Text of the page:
I Splurge Myself

I SPLURGE MYSELF is supported by the Danish Arts Council.

It all began long ago with an email from a scammer from Barbados. I replied and an enthusiastic correspondence unfolded. Before our dialogue came to an end, Fergal the scammer had, on my request, traveled across the island to document Bajan pop star Rihanna’s home.

Time passes and the scammer begins writing me again a year later. One thing leads to another and I find myself on an isolated beach on the other side of the planet—continuously writing his now dead email account. Pregnant, slightly confused but intensively alert, I am gliding around in Riri’s world. Through my camera I discover the ruin of Paradise Beach Club. This throws me back into a J. G. Ballard book about an imaginary vacation resort for artists and wealthy eccentrics. I google Riri paddling these very waters. I paddle myself on a cheap foam surfboard. The Barbados days are strikingly saturated, yet profoundly slow. And so warm. I keep googling, remembering, emailing, filming it all. Detached from the everyday hassle, I think differently (dream-like) and I keep writing. Eventually, my mind gets the googled paddle photos mixed up with Peter Doig’s melting canoe paintings.. This, amongst other Island experiences, builds the core of my emails to Fergal – and of the film.

Similar to what I try to do with paint, I bathed the clips in aesthetics inspired by the stereotypical exotic landscape of travel magazines. My practice specifically work with and not against the unenviable fact that I, myself, favourably consume products from a White supremacist hetero-patriarchal media-centric society. I want to question the space between the personal and the public as I strive to present an individual experience. Also, I hope my work reminds the viewer that popular media and stereotyping in general represents a projection of ourselves and our place in the world.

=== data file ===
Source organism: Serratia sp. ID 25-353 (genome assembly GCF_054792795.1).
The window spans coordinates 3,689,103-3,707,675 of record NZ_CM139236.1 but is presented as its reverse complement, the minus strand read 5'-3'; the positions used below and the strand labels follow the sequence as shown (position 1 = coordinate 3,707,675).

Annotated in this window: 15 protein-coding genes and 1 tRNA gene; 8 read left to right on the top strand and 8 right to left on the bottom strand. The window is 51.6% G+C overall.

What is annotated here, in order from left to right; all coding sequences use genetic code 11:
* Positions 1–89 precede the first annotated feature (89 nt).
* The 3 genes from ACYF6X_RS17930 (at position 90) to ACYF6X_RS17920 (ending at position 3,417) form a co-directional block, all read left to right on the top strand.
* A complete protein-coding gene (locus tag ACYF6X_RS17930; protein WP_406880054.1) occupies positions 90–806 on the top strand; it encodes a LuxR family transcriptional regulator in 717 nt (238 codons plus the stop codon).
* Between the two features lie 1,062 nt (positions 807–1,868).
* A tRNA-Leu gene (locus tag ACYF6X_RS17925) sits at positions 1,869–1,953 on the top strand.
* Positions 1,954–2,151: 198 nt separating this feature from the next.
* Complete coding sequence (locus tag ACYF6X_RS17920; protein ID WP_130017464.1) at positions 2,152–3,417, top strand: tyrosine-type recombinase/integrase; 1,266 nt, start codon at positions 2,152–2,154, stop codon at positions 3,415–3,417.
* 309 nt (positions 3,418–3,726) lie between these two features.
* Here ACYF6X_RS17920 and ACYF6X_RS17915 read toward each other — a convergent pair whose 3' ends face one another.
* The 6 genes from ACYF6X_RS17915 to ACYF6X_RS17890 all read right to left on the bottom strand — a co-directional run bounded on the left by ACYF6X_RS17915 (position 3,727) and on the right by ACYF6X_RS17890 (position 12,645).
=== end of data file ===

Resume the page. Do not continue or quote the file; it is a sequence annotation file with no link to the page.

With my stereotyping (of landscapes and people) I hope the viewer will acknowledge and take responsibility for their own gaze and their (most likely White) privilege. We urgently need to dismantle the White supremacist hetero-patriarchal media-centric viewpoint since it is offensive towards a lot of people. So my work is about the White gaze and its privilege. This needs too to be represented so that it can be examined properly. It cannot just always be avoided. That does not mean I represent it or glorify it, but that I acknowledge it as a problem and a position of power. It is impossible for me to understand the lived black experience or too the experience of a real oppressor, but I still embody the privileged position as a white European. I am always ambivalent to the conflict between being critical of this position yet living within it. A black person does not have the privilege of ambivalence about these issues and that makes me a constant tourist in this field. My work and my intentions will always look like “a project” and that is why I have chosen to edit the film as I have, to illustrate that I can choose another subject tomorrow. Black people live with these questions on a daily.

The “I” in the film represent a rather naïve White gaze, but in reality I did not poetically and carelessly glide around in Barbados. I engaged in conversation with people on these thematics. Ironically, on several occasions people of colour people told me they were fed up with Europeans and Americans arriving wanting to discuss a theme they would rather rise above from. Those I spoke with were not academics, and they lived of off tourism, but their opinions still has to be mentioned in this matter.

Even though my discussion about privilege is committed, I will always be removed from the real conversation. It will be inauthentic of me to deal with this in any other way than through my ambivalence and “tourism” in the field. This position is more apparent in my film than in my previous painting-based works on related issues. Instead of acting through my White gaze and for example examine Afroamerican pop icons; who I find in possession of deliberately practical methods for de-colonisation and for the implementation of feminism, I am now portraying the White ambivalence, my privilege and my impotence in the struggle for justice. By unlocking how the pop icons process and deconstruct the ways in which black women have historically had their sexuality displayed, I have before sought to increase comprehension of these women’s work and their transnational ‘survivor-inspired’ womanhood, which I find unfixed to a black experience. In the film however I am more than before deliberately portraying the White gaze and the detachment I feel from finding solutions to the problems of gazing. I have appropriated myself this time – a White European woman trying to view her own position in relation to the above mentioned problematics. The impotence is at the core of my work.